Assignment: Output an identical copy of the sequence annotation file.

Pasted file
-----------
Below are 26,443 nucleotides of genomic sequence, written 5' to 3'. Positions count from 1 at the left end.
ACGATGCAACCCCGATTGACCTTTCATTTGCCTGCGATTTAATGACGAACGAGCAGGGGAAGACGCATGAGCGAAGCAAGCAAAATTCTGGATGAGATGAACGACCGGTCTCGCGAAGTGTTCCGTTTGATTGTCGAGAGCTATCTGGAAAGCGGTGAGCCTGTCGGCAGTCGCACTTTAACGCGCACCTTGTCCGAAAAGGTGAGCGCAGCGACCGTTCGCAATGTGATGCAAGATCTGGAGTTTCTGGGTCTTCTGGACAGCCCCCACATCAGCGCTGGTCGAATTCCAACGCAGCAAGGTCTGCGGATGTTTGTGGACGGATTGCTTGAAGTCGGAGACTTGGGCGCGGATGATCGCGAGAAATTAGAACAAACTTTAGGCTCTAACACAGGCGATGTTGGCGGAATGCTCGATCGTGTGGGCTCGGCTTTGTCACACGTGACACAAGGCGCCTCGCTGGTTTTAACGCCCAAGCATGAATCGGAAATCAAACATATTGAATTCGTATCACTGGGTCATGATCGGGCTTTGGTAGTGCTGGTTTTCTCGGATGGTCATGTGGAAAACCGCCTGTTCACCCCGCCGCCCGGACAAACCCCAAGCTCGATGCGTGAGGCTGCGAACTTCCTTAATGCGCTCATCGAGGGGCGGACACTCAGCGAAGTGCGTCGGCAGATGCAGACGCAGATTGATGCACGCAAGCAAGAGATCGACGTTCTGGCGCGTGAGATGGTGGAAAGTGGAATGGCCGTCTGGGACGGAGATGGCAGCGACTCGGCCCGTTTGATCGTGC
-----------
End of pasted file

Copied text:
Below are 26,443 nucleotides of genomic sequence, written 5' to 3'. Positions count from 1 at the left end.
ACGATGCAACCCCGATTGACCTTTCATTTGCCTGCGATTTAATGACGAACGAGCAGGGGAAGACGCATGAGCGAAGCAAGCAAAATTCTGGATGAGATGAACGACCGGTCTCGCGAAGTGTTCCGTTTGATTGTCGAGAGCTATCTGGAAAGCGGTGAGCCTGTCGGCAGTCGCACTTTAACGCGCACCTTGTCCGAAAAGGTGAGCGCAGCGACCGTTCGCAATGTGATGCAAGATCTGGAGTTTCTGGGTCTTCTGGACAGCCCCCACATCAGCGCTGGTCGAATTCCAACGCAGCAAGGTCTGCGGATGTTTGTGGACGGATTGCTTGAAGTCGGAGACTTGGGCGCGGATGATCGCGAGAAATTAGAACAAACTTTAGGCTCTAACACAGGCGATGTTGGCGGAATGCTCGATCGTGTGGGCTCGGCTTTGTCACACGTGACACAAGGCGCCTCGCTGGTTTTAACGCCCAAGCATGAATCGGAAATCAAACATATTGAATTCGTATCACTGGGTCATGATCGGGCTTTGGTAGTGCTGGTTTTCTCGGATGGTCATGTGGAAAACCGCCTGTTCACCCCGCCGCCCGGACAAACCCCAAGCTCGATGCGTGAGGCTGCGAACTTCCTTAATGCGCTCATCGAGGGGCGGACACTCAGCGAAGTGCGTCGGCAGATGCAGACGCAGATTGATGCACGCAAGCAAGAGATCGACGTTCTGGCGCGTGAGATGGTGGAAAGTGGAATGGCCGTCTGGGACGGAGATGGCAGCGACTCGGCCCGTTTGATCGTGC